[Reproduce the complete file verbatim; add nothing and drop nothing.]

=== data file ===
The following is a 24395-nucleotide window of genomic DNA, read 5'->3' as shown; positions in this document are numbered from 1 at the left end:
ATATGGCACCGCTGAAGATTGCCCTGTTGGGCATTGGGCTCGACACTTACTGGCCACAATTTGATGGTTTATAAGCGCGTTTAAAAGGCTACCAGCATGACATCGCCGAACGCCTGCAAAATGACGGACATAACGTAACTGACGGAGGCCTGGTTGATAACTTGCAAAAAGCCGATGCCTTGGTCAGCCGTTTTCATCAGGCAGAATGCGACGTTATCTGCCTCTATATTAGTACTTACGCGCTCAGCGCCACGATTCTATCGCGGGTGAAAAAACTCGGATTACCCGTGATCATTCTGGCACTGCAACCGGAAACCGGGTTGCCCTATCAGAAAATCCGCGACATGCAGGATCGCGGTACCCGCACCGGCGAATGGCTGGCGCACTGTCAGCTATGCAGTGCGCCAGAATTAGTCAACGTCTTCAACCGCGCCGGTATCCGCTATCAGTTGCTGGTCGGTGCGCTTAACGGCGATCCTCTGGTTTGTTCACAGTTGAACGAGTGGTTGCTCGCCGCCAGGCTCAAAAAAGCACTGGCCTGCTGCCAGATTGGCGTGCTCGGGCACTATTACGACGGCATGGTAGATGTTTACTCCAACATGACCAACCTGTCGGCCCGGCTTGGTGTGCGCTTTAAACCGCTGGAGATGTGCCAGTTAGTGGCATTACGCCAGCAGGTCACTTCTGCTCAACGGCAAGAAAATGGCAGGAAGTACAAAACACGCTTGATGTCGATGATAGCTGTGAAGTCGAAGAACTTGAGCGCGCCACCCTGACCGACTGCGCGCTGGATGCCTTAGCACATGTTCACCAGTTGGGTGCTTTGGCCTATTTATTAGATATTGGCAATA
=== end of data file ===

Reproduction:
The following is a 24395-nucleotide window of genomic DNA, read 5'->3' as shown; positions in this document are numbered from 1 at the left end:
ATATGGCACCGCTGAAGATTGCCCTGTTGGGCATTGGGCTCGACACTTACTGGCCACAATTTGATGGTTTATAAGCGCGTTTAAAAGGCTACCAGCATGACATCGCCGAACGCCTGCAAAATGACGGACATAACGTAACTGACGGAGGCCTGGTTGATAACTTGCAAAAAGCCGATGCCTTGGTCAGCCGTTTTCATCAGGCAGAATGCGACGTTATCTGCCTCTATATTAGTACTTACGCGCTCAGCGCCACGATTCTATCGCGGGTGAAAAAACTCGGATTACCCGTGATCATTCTGGCACTGCAACCGGAAACCGGGTTGCCCTATCAGAAAATCCGCGACATGCAGGATCGCGGTACCCGCACCGGCGAATGGCTGGCGCACTGTCAGCTATGCAGTGCGCCAGAATTAGTCAACGTCTTCAACCGCGCCGGTATCCGCTATCAGTTGCTGGTCGGTGCGCTTAACGGCGATCCTCTGGTTTGTTCACAGTTGAACGAGTGGTTGCTCGCCGCCAGGCTCAAAAAAGCACTGGCCTGCTGCCAGATTGGCGTGCTCGGGCACTATTACGACGGCATGGTAGATGTTTACTCCAACATGACCAACCTGTCGGCCCGGCTTGGTGTGCGCTTTAAACCGCTGGAGATGTGCCAGTTAGTGGCATTACGCCAGCAGGTCACTTCTGCTCAACGGCAAGAAAATGGCAGGAAGTACAAAACACGCTTGATGTCGATGATAGCTGTGAAGTCGAAGAACTTGAGCGCGCCACCCTGACCGACTGCGCGCTGGATGCCTTAGCACATGTTCACCAGTTGGGTGCTTTGGCCTATTTATTAGATATTGGCAATA